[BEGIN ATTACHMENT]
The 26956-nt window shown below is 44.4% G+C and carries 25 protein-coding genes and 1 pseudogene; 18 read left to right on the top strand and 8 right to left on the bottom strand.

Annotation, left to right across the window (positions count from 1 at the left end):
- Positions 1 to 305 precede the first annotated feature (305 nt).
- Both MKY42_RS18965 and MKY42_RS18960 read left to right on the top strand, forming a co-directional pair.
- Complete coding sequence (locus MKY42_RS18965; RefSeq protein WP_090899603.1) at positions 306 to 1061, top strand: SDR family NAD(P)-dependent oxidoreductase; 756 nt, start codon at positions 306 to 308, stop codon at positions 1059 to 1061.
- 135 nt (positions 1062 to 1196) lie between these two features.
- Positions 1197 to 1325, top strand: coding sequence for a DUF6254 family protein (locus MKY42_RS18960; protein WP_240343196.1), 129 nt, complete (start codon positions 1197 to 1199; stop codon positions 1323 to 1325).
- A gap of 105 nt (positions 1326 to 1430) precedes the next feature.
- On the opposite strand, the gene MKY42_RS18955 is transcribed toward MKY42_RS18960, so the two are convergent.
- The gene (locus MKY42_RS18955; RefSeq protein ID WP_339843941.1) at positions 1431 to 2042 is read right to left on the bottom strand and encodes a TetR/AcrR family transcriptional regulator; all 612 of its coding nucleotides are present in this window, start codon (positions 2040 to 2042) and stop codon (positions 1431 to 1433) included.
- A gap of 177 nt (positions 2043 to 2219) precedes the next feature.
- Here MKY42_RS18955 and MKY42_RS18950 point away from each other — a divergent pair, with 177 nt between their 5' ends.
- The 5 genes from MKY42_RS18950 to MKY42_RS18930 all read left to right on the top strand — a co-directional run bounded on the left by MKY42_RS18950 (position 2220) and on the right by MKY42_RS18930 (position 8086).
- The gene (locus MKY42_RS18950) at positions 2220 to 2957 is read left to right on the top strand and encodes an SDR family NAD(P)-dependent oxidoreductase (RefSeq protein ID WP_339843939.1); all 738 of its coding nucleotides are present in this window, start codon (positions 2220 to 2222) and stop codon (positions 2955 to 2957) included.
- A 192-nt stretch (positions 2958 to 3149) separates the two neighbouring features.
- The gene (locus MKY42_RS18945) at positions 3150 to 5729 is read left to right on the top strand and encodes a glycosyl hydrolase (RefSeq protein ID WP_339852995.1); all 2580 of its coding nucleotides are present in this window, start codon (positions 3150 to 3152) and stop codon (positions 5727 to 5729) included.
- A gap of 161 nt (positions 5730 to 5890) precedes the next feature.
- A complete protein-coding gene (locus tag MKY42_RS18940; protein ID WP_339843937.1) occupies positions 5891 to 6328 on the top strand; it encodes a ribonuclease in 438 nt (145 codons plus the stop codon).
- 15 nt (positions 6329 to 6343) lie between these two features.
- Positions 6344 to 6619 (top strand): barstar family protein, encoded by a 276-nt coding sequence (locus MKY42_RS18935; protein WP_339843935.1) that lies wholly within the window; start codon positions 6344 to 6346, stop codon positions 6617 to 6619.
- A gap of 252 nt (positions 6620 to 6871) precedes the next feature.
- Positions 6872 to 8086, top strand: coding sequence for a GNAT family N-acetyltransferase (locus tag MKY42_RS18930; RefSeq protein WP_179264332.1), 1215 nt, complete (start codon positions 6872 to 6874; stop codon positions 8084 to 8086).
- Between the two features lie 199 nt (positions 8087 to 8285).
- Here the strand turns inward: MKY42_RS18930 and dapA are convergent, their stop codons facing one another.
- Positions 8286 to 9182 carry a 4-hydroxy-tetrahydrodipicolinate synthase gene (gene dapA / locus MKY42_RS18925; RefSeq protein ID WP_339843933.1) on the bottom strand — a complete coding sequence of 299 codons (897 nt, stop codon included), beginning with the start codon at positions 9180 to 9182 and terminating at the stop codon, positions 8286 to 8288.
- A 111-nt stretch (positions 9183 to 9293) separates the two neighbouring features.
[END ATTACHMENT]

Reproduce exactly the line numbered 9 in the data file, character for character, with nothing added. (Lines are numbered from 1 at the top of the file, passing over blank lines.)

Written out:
- On the opposite strand, the gene MKY42_RS18955 is transcribed toward MKY42_RS18960, so the two are convergent.